The Effect of the COVID-19 Pandemic on Child Abuse and Neglect Reports in Oklahoma

Sheridan Evans, Ashton Gatewood, John Whelan, Tessa Chesher, Sara Coffey, Amy D. Hendrix, Sarah J. Passmore, Michael A. Baxter, Micah Hartwell

Research output: Contribution to conferencePosterpeer-review


Background: The COVID-19 pandemic has had an unprecedented impact on the health of pediatric populations, including concerns of malnutrition, anxiety and depression, and child abuse and neglect. The majority of child abuse reports in Oklahoma in 2017 were made by law enforcement, child welfare staff, relatives, schools, and hospitals. Given that COVID-19 has resulted in less interaction with many of these professionals, there is concern for decreased rates of reporting child abuse and neglect. Our objective is to determine if there has been any change in surveillance reports of alleged physical and sexual child abuse and neglect in Oklahoma between 2017 and 2020.

Methods: Oklahoma Department of Human Services, Child Welfare Services (CWS) provided surveillance data for each county from July 2017 through June 2020 of alleged physical and sexual child abuse and neglect. Using economic forecasting models via autoregressive integrated moving average algorithms (ARIMA), we predicted the values for the months of February through June of 2019 as if COVID-19 pandemic and Stay-at-Home orders had not occurred. We then assessed the difference between surveilled cases reported to CWS and the predicted values. Lastly, we applied risk ratios and percent relative effect calculations to county level data.

Results: Although the trend of child abuse and neglect has been increasing over the past 3 years, our results show that as of May 2020, there was a significant difference between the expected number of reports (1699, 95%CI: 1393-2005) and the actual number of all surveilled allegations reported to CWS (1254), a deviation of 26.2%. Reports of physical abuse were 38.3% lower and reports of neglect were 24.7% lower than predicted values for May— both of which remained significantly lower than expected in June. Overall, rural counties were less likely to have decreased reporting of child abuse (Risk Ratio: 0.83); however, were more likely to have larger decreases where lower reporting occurred.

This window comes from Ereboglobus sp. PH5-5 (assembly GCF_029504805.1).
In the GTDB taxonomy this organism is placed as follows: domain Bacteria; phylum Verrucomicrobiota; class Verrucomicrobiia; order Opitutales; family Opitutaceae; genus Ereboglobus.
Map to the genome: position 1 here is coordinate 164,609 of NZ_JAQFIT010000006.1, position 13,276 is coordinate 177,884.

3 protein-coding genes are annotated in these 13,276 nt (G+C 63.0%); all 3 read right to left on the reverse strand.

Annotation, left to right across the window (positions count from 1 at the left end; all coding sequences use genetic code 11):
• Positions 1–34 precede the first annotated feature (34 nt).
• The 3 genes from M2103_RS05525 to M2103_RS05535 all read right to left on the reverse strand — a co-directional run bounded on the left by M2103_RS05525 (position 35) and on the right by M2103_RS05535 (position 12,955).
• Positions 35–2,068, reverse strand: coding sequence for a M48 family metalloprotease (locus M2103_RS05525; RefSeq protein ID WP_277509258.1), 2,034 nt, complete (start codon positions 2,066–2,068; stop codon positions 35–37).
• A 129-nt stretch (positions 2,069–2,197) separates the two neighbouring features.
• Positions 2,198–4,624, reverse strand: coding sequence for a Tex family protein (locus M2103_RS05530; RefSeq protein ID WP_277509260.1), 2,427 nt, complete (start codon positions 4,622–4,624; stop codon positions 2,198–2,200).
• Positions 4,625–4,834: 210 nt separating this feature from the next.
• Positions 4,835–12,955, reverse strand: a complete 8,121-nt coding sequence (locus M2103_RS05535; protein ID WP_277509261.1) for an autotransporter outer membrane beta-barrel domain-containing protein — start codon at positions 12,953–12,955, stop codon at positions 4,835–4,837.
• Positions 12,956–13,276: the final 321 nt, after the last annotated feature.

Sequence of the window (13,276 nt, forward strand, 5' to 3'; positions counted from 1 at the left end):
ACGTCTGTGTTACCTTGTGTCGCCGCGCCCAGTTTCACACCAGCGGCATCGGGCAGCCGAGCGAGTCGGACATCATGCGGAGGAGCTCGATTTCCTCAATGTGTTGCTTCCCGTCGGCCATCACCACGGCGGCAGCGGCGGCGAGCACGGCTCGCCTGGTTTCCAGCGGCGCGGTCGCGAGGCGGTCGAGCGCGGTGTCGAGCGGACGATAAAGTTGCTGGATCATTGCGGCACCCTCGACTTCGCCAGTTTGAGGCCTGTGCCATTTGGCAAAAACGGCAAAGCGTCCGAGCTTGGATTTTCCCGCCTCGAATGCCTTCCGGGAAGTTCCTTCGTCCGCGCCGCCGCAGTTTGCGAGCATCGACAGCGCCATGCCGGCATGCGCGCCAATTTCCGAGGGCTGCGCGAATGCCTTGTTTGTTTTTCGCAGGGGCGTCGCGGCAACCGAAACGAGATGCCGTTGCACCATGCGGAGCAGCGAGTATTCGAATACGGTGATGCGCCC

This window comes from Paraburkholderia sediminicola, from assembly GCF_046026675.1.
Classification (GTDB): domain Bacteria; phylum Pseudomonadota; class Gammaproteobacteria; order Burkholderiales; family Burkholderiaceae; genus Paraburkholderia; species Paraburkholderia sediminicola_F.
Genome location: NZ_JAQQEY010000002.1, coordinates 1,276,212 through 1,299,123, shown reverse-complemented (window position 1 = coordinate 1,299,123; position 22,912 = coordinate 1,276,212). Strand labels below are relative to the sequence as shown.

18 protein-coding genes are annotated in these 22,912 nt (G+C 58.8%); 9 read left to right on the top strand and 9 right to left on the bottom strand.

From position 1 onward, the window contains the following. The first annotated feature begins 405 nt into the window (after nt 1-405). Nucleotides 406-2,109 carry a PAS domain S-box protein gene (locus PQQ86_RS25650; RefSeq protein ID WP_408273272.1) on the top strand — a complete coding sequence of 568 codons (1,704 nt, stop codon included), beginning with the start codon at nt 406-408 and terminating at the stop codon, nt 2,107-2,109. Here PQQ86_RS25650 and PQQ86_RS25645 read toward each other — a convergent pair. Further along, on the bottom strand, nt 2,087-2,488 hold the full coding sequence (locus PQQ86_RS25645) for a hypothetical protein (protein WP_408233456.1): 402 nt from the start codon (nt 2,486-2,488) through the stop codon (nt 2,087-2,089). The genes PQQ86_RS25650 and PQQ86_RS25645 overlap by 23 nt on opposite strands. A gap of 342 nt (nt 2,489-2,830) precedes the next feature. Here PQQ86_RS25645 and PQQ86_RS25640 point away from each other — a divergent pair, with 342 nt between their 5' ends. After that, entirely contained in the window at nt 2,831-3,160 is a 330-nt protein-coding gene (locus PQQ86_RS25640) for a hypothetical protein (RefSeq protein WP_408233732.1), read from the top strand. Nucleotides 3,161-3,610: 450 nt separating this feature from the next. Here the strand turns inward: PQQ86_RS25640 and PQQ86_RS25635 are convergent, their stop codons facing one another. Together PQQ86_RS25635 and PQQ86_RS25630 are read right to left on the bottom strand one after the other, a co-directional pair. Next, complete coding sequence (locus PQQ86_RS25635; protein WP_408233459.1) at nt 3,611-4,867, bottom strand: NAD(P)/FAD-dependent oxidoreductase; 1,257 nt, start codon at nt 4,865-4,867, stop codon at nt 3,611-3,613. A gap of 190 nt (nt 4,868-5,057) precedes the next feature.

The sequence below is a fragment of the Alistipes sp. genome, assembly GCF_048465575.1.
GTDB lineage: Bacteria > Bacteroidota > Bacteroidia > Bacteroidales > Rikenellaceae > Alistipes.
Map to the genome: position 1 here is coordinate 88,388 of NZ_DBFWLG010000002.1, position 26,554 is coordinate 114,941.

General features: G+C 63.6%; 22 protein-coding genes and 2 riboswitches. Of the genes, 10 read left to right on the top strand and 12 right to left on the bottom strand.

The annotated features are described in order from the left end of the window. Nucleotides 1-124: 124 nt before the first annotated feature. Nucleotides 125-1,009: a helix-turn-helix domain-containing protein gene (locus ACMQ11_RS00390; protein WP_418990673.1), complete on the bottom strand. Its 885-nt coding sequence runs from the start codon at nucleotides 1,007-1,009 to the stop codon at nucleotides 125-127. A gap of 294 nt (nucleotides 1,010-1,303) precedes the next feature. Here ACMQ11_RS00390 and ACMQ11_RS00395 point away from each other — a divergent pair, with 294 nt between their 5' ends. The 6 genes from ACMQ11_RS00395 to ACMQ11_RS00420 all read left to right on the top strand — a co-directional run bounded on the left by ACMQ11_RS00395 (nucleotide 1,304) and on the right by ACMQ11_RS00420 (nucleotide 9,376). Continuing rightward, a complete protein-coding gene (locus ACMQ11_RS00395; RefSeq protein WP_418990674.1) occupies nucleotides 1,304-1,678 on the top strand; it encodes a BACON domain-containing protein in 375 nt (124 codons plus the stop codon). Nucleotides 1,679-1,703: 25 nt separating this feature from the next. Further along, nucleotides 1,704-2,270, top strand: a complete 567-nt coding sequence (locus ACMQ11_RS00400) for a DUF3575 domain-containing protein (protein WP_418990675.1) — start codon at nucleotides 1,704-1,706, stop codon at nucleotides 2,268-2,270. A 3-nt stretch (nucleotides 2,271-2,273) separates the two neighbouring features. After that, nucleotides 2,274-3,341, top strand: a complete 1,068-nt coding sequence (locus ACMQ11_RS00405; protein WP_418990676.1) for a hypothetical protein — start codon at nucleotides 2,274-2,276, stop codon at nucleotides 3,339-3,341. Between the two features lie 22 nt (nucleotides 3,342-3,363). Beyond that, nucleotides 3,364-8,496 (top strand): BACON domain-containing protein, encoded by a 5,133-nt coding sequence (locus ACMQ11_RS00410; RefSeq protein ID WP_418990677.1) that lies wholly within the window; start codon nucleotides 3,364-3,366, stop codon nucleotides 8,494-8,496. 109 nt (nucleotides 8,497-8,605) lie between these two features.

Conclusion: Despite the 3-year trend of increasing child abuse and neglect reports in Oklahoma, the results of this study show a significant decrease in total reports and allegations from the predicted numbers in May 2020 along with significant decreases in reports of physical abuse and neglect in June 2020. The COVID-19 pandemic has resulted in increased risk factors for abuse including increasing rates of mental health issues, social isolation, and familial stress. There are also decreased protective factors such as having social networks, a caring adult outside the home to serve as a mentor, and community support. Additionally, the pandemic has resulted in less interaction with those who most commonly report abuse and neglect in Oklahoma, including school staff and medical personnel. Considering these factors and the predicted number of reports for May and June 2020, the significant decrease in reports and allegations is cause for concern of underreporting. Without new policy and increased funding for appropriate services and resources, children will continue to suffer the ramifications for the foreseeable future.
Original languageAmerican English
StatePublished - 22 Feb 2021
EventOklahoma State University Center for Health Sciences Research Days 2021: Poster presentation - Oklahoma State University Center for Health Sciences Campus, Tulsa, United States
Duration: 22 Feb 202126 Feb 2021


ConferenceOklahoma State University Center for Health Sciences Research Days 2021
Country/TerritoryUnited States


  • Child Abuse
  • Child Neglect
  • COVID-19
  • Coronavirus
  • Pandemic


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